I thought the surprise booth, to me at least, was Sega's. Some surprisingly good looking games, Sonic 4 was fun(though there is a learning curve) and they pushed Yakuza 4 and the Dreamcast titles hard. It was all Sonic, though. They're trying desperately to keep him relevant. If Sonic 4 ends up as good as the Demo was, then they might find new life for the little guy. There were certainly flashes of classic Sonic, but with some alterations. For one, you had a double-jump/targeting technique that acted like an attack. You would jump, a red target would appear on an enemy or something you should/could jump on and launch off of, then you would hit the jump button again and Sonic would shoot towards it, either bouncing off, grabbing on or killing the enemy. It's a welcome addition, I though, but having played so much Sonic over the years, it took some adjusting. Once  you get in the "zone" I bet it would flow seamelssly.

On a side note, the game felt a little "slower" than past Sonic Games. Of course, that's relative to Sonic games, the level design and focus on speed were certainly built right. 

The winner here was Vanquish, though. This game really came out of nowhere and was pretty damn cool. Sega has a really good looking game on their hands here.

 

~2:30PM - Moving on

Had some fun with Sega, but moved on. Did a quick play with Splatterhouse - great in atmosphere but still needs some refinement. Random booths abound, including one with some luchadore wrestling, but they didn't wrestle. Rather, they cam out and talked a lot. There were, noticeably, a lot of online-based games. I can't recall all of them, but Koei/Tecmo had a Rome title that looked pretty nifty. It was really all that was in their booth from my recollection. There were some others along the back area, some with some pretty impressive booths and presentations, but I kind of just skimmed past them.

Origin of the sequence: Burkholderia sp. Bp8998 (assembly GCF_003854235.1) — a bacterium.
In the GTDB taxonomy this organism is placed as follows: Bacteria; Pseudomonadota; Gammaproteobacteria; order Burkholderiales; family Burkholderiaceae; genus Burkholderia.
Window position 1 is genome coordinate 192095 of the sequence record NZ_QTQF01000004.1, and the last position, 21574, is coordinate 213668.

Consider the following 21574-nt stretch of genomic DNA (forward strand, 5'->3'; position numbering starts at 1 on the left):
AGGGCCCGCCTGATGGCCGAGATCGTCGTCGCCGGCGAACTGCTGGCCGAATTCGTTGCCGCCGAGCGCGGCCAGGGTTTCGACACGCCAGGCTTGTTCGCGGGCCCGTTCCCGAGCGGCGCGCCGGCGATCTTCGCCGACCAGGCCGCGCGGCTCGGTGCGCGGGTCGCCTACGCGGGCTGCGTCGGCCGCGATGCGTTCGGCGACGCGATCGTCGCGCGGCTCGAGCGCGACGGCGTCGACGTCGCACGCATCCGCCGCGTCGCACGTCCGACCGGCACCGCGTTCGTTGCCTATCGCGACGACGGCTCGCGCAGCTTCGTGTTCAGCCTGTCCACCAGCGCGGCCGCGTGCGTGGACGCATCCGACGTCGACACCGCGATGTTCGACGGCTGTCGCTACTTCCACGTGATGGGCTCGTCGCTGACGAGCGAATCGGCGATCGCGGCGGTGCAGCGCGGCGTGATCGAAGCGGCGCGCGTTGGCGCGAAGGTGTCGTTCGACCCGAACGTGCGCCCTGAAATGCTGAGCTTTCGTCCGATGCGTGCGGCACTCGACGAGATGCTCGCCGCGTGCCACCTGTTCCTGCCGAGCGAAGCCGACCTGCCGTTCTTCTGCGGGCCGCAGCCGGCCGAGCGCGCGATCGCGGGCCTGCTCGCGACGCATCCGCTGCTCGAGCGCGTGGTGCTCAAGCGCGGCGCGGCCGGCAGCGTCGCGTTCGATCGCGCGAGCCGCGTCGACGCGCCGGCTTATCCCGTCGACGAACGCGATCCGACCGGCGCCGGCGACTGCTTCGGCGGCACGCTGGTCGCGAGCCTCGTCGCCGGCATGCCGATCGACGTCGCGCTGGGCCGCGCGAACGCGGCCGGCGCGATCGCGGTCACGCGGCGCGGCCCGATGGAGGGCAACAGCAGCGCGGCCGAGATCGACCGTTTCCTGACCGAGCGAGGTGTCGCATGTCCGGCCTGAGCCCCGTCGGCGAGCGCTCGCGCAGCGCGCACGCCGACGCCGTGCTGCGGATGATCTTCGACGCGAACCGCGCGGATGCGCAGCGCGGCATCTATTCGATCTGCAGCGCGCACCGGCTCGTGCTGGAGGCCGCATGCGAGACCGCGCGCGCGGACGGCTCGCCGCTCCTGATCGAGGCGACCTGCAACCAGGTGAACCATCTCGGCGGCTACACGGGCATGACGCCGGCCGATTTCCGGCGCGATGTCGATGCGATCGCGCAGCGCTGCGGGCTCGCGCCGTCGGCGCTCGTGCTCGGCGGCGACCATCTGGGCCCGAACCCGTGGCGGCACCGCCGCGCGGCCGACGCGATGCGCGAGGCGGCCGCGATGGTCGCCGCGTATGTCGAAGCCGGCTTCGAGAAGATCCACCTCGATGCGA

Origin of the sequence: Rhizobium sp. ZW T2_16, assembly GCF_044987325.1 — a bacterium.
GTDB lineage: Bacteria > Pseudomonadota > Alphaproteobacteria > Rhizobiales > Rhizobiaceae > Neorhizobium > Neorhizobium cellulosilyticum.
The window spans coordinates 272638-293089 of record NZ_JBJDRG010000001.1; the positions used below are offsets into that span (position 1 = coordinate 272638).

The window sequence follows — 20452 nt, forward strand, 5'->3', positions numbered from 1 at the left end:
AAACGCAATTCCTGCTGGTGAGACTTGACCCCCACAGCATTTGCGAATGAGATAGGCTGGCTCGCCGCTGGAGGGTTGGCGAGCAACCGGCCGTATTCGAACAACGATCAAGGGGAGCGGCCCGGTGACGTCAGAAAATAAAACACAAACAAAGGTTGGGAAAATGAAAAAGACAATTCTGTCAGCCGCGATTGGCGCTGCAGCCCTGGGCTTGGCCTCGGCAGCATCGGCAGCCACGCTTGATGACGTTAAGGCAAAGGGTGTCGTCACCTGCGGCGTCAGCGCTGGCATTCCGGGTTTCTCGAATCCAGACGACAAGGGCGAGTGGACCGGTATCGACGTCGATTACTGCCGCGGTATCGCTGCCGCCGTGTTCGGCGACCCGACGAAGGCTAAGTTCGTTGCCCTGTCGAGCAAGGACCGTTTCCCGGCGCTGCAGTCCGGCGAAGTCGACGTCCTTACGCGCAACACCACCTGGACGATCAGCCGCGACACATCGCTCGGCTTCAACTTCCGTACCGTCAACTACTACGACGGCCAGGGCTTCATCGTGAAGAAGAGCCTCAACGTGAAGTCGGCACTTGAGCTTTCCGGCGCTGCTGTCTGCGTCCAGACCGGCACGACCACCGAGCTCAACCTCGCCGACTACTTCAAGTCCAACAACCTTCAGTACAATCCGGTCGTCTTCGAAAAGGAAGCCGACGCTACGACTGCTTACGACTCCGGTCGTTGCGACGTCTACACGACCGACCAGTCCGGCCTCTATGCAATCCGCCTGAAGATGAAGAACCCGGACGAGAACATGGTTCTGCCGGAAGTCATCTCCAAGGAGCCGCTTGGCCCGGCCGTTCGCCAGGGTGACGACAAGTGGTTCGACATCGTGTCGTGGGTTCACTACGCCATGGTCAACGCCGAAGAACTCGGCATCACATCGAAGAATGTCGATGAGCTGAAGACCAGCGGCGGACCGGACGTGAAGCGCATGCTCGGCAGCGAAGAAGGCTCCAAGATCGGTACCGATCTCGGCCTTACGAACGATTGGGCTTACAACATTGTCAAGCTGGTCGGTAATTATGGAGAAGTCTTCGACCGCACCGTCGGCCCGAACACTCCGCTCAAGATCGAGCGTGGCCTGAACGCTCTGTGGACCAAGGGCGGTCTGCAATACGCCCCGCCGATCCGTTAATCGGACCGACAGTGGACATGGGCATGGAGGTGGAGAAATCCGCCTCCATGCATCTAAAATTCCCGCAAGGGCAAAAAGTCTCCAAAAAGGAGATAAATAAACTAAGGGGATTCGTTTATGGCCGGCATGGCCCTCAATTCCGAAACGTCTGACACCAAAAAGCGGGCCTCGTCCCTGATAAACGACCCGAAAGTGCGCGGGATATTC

I then checked out Ubisoft. Nothing really grabbed me, to be honest. Child of Eden was playing on a big video screen, that actually looks really great. Downloadable games are really showing strong and I loved the music. Assassin's Creed Brotherhood seemed fine, there was a "hype man" for that and a video screen as I pretty much said to myself "this wasn't in Assassin's Creed II, why?", but I soon moved on to Square Enix which was right behind me.

Now let me tell you about Square Enix: cool booth design, but with nothing really interesting. They had a large theater area, which you see to the left here, where you could sit and watch videos, but the demo section and game choices were well below standard for them (with barely any RPGs). Tomb Raider was fun, but I got bored with it, and Front Mission Evolved made me wonder where all the strategy games were these days. They pushed Kane and Lynch 2 hard, and Final Fantasy XIV had a small corner with only a few play areas. Mindjack was a bore and if blink you'll miss Professor Layton (which, if you haven't seen Eric Power's review of a past Layton, you should).